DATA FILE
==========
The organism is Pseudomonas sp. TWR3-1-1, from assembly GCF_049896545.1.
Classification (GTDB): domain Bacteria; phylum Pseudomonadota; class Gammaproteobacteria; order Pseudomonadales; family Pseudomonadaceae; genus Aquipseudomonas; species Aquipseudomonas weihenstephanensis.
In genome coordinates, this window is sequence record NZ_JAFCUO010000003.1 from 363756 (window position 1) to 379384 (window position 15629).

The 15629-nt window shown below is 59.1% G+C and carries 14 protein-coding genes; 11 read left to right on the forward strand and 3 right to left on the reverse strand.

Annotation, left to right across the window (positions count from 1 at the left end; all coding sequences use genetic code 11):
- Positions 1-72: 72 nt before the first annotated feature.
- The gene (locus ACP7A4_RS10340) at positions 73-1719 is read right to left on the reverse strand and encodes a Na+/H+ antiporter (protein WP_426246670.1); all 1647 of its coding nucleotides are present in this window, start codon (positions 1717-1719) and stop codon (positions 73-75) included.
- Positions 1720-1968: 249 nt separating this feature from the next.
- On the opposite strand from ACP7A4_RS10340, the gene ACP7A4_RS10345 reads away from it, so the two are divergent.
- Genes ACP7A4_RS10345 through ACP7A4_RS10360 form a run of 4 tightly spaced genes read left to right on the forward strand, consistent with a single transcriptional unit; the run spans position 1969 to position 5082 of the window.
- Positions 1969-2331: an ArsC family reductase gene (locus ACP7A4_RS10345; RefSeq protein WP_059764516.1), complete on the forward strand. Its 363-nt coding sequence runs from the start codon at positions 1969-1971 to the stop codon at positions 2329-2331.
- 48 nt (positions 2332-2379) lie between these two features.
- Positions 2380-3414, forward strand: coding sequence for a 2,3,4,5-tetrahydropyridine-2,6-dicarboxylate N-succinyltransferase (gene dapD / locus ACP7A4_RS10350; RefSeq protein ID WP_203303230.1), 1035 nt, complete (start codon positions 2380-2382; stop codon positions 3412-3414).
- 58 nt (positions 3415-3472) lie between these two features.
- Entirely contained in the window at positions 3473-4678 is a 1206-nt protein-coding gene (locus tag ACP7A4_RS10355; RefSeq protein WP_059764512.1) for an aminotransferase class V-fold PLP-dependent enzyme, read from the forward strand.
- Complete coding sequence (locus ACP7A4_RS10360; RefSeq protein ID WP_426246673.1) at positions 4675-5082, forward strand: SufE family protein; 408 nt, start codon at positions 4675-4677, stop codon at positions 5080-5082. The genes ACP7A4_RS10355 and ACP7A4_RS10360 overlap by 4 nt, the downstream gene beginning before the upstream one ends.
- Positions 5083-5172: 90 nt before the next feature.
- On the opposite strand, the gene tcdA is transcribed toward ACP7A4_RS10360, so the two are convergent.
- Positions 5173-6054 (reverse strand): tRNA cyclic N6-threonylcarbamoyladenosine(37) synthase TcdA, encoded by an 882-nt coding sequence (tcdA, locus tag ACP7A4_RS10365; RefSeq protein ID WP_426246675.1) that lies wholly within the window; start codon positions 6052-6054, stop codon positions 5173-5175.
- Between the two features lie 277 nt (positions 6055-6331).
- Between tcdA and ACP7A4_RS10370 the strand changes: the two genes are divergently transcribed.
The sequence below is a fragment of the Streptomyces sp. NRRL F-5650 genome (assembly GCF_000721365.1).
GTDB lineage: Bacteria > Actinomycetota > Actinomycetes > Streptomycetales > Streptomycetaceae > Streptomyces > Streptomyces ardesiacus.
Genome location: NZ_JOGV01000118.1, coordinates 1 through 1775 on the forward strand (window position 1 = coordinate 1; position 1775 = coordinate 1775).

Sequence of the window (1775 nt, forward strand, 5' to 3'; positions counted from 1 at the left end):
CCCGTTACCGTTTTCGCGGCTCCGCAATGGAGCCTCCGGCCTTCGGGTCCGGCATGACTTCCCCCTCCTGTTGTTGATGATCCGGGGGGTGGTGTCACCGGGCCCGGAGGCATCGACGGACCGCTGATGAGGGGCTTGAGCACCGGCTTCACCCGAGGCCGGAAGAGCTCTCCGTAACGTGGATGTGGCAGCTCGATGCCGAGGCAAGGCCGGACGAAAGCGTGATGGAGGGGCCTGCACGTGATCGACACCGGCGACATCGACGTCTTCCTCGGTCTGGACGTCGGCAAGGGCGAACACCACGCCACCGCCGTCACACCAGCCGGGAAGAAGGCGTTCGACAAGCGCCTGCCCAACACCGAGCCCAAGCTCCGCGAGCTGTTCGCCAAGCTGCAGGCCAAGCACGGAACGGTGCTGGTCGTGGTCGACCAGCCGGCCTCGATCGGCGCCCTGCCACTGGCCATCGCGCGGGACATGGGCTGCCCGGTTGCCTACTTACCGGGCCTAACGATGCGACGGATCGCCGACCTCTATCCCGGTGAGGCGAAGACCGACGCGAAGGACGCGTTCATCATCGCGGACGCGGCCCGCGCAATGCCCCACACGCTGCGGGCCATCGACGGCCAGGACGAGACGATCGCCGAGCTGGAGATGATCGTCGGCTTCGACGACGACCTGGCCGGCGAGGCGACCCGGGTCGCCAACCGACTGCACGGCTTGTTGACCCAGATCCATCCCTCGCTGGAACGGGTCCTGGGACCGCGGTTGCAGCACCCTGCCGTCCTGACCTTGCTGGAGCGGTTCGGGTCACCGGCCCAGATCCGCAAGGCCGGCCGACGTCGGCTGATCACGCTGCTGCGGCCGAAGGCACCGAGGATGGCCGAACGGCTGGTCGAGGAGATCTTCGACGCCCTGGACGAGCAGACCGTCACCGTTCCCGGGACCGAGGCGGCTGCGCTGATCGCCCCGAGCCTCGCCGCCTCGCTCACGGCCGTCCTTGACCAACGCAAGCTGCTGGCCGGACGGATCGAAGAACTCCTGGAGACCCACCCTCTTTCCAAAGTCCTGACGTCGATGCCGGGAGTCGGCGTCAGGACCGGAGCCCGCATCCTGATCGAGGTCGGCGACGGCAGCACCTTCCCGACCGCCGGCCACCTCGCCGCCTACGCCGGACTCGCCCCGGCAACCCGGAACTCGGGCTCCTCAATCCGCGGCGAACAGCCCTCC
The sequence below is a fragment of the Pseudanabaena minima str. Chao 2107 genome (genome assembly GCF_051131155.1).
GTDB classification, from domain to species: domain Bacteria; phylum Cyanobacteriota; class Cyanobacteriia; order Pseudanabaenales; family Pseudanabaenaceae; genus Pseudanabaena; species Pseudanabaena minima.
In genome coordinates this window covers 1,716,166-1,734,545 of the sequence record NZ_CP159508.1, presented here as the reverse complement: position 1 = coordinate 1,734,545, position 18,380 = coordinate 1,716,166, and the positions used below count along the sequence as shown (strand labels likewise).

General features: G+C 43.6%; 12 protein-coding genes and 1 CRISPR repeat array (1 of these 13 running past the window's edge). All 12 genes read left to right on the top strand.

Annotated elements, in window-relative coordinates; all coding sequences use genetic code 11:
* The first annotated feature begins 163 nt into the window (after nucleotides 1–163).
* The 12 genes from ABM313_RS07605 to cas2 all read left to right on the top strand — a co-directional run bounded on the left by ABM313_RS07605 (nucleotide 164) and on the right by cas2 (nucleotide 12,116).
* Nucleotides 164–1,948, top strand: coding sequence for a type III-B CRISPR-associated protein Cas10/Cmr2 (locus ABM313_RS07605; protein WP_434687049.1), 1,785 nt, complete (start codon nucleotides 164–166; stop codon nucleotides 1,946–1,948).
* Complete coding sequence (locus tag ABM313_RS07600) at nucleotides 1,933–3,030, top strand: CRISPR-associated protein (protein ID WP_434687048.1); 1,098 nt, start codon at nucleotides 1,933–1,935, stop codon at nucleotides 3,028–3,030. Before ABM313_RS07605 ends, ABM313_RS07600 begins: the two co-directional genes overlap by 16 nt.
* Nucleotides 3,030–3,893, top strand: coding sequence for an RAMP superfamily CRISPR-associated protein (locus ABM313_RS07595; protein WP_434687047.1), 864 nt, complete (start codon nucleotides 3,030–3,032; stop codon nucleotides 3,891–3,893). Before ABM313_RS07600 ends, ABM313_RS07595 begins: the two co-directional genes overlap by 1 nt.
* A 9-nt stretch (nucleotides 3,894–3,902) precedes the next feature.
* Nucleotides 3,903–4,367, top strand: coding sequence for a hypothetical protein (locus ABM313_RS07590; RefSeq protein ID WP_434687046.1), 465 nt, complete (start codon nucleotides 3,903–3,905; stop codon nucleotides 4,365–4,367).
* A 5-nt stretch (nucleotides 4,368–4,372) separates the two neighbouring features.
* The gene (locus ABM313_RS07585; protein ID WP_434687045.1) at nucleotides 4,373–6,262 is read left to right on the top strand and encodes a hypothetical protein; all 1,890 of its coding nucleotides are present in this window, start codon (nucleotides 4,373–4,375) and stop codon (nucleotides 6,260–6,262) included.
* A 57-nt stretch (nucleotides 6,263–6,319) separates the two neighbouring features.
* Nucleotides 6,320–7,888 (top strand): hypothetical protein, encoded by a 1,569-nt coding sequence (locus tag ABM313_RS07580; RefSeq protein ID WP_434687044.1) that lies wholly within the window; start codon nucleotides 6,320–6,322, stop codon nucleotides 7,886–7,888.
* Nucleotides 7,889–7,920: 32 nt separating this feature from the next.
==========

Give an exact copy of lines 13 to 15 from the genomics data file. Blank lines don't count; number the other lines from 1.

- Positions 2380-3414, forward strand: coding sequence for a 2,3,4,5-tetrahydropyridine-2,6-dicarboxylate N-succinyltransferase (gene dapD / locus ACP7A4_RS10350; RefSeq protein ID WP_203303230.1), 1035 nt, complete (start codon positions 2380-2382; stop codon positions 3412-3414).
- 58 nt (positions 3415-3472) lie between these two features.
- Entirely contained in the window at positions 3473-4678 is a 1206-nt protein-coding gene (locus tag ACP7A4_RS10355; RefSeq protein WP_059764512.1) for an aminotransferase class V-fold PLP-dependent enzyme, read from the forward strand.